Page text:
3.  by  Katie Hinton

    I think all of you are crazy. This movie was very unique and great to watch. Sure, it did have it’s long duration parts but it all made sense in the end. I think Depp played a terrific part in this movie and really captured the personality of his character. No. Just no. This movie is great.

  4.  by  Ivan

    What a moronic review. Who said the machine was supposed to be scary? You did’t understand the movie. The machine was “the good guy”!

    •  by  Andrew Emmons

      Thank you.. I was beginning to think I was crazy! How did none of the critics get that the point of the movie was that the thing that humans were so scared of did zero damage to anything or anybody the entire movie, while the humans caused many deaths – thousands if you think about the implications of the entire world going off the grid long-term (hospital patients, the elderly, newborns, etc).

      •  by  Shaun Matrix

        I Agree, the machine was good, the review was bad.

        Just like a lot of characters in the movie, Christy made premature judgements half way through, assuming the worst of the nicest, most helpful, heart warming, A.I system ever invented before it had a chance of spreading love and happiness through out the world! Christy, Do you not realise that you proven the premise of the movie to be true..

  5.  by  Mat X

    Yes, indeed, those are surely long duration walks over white underground corridors at the facility or the fields of solar power units. What is great: the upload technology; or its destruction under pretense of “earthy” ecology, from protagonist’s wife early dreams? There is no real people with real mission; there are people doing stuff, without purpose detached from real world. Something of uncertain value gets created, then destroyed, so what?

  6.  by  Mike

    You really did completely miss the point of the movie. It’s actually pretty funny to read your review in that light.

  7.  by  Sin

    I don’t like to base my opinions of movies on box offices sales and popularity, so despite being aware that this one was not doing so well, i was really excited to see it. It was a little heartbreaking, to be honest. I adore Johnny. But there are so many aspects of his performance in this one (the Jack Sparrowesque quirks in his first scene, the glasses, rhe suit that he wears at the end) that are so specific to him as an actor, that they detract from what could have been an okay performance. There are certain themes that were hinted at in the film that I could, sort of think about getting behind. But I would have to agree with most aspects of this review.

  8.  by  Stephaniie

    Different from ‘Her’ this intelligent operative system had no rules. Depp ‘A.I’ could do anything. Shut down all computers in the world? No problem. Launch missiles and nuclear bombs? No problem. But this A.I. was even more ‘evil’ minded, he actually wanted to control every human/animal/living being on Earth.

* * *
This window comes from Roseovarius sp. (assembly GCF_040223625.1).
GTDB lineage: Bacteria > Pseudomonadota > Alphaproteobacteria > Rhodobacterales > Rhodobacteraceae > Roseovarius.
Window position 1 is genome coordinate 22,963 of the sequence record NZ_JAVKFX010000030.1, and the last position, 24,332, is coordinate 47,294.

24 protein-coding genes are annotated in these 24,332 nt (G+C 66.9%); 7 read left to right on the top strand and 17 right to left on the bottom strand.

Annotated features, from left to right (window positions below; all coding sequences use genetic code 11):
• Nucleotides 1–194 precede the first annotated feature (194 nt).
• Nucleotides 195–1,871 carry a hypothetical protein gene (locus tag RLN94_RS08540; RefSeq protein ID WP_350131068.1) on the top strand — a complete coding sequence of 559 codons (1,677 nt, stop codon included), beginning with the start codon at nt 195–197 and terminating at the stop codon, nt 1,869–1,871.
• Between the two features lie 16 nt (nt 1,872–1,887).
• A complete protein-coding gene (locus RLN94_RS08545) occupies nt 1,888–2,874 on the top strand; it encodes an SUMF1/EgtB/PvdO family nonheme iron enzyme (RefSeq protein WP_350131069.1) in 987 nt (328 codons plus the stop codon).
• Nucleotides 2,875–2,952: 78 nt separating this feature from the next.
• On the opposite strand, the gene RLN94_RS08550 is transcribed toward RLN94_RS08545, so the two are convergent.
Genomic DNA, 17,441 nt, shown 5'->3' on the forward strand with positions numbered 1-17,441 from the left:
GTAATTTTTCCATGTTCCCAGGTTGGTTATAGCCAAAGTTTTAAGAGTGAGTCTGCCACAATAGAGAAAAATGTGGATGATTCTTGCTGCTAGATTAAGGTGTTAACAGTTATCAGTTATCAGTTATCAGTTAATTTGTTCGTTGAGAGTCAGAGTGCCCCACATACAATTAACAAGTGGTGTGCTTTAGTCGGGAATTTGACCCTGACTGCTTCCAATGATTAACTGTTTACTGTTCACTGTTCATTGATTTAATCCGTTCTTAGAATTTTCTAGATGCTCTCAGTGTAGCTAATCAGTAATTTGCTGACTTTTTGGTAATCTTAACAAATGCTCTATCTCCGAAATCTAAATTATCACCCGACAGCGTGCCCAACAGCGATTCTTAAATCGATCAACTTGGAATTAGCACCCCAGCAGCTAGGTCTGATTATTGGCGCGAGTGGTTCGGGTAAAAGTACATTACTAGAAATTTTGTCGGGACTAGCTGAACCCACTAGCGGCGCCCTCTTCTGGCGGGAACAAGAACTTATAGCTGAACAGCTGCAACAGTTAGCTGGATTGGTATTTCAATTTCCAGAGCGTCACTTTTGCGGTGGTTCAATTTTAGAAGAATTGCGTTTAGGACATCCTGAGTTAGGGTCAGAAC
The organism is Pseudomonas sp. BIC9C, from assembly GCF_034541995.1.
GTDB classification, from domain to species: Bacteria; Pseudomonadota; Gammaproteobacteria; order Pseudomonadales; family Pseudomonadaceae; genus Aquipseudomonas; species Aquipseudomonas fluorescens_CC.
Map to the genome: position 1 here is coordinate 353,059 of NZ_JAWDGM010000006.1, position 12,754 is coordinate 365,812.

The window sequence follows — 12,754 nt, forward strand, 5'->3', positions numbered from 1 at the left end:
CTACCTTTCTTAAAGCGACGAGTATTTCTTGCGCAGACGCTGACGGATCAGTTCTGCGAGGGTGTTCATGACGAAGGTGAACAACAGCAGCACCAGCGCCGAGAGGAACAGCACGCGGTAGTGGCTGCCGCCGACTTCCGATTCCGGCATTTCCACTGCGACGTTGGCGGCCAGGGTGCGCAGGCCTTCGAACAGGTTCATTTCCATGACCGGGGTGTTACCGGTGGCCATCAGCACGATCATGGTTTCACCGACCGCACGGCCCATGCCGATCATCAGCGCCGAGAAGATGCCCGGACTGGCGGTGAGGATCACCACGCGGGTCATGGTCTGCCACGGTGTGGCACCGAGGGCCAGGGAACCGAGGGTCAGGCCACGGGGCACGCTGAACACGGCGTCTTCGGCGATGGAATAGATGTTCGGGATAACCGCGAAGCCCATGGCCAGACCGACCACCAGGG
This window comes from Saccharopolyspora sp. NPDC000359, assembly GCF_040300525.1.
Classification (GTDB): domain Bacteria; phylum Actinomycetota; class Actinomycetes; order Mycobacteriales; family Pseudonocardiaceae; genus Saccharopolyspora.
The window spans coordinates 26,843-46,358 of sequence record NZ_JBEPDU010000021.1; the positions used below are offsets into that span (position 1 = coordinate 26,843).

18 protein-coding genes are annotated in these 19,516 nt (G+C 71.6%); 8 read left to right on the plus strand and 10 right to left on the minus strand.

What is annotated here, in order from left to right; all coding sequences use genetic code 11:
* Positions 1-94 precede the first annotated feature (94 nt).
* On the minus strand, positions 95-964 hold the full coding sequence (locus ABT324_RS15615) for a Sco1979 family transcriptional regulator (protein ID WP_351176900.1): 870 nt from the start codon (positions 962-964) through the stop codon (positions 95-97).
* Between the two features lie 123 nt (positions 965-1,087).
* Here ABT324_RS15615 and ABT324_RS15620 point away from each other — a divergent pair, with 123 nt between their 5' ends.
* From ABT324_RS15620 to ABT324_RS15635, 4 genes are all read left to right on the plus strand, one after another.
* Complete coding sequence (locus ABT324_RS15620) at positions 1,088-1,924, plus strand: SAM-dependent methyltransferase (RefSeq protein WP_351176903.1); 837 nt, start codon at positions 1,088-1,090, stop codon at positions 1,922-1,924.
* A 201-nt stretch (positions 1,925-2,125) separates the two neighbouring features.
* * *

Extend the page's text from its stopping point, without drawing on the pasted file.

Why shouldn’t we develop self-aware A.I.? This is the main reason why not.

    The issue I had with Transcendence is how little we know how and where dr. Caster aquire his knowledge? The solution we get is.. ‘i can go anywhere’ . Sure it was cool watching what nanotechnology can achieve and very unsettling seeing how people let themselves be ‘drones’ just to cure their decease.

    I rather pay anything to be able to see if I was blind, but I never would let someone install a chip that anytime during the day give some A.I. total control over my body and thoughts. That’s even worse then Terminator.

    Despite the DA-DA-DA-DA superhuman powers displayed, I love too see more into the A.I. point-of-view . How it traveled around the Internet. What it really became? How it used it powers outside the U.S. desert city?

  9.  by  D. Neal

    The last paragraph of this review, in and out of context, is useless.

  10.  by  Selk

    I think the reviewer missed the whole point of the movie by 5 light-years or so. Transcendence is about power, in the sense of someone being able to change the reality that surrounds him/her, in this case, Dr. Caster’s. The question that you have to ask yourself is what would happen if somehow you could go beyond your limitations as a human being? The “machine” is merely a container for Dr. Caster’s mind. How did his wife uploaded his consciousness to the IA or how did he developed highly advanced nanobots is not the main theme, the choices that Dr. Caster and the people around him made is the thing that matters. It doesn’t take a NASA technician to understand that Dr. Caster’s objective, from the moment he became uploaded, is to ensure his continuing existence, finding a way to “come back” to a human form and being there for his wife. A very good movie about science, morals and relationships. 8/10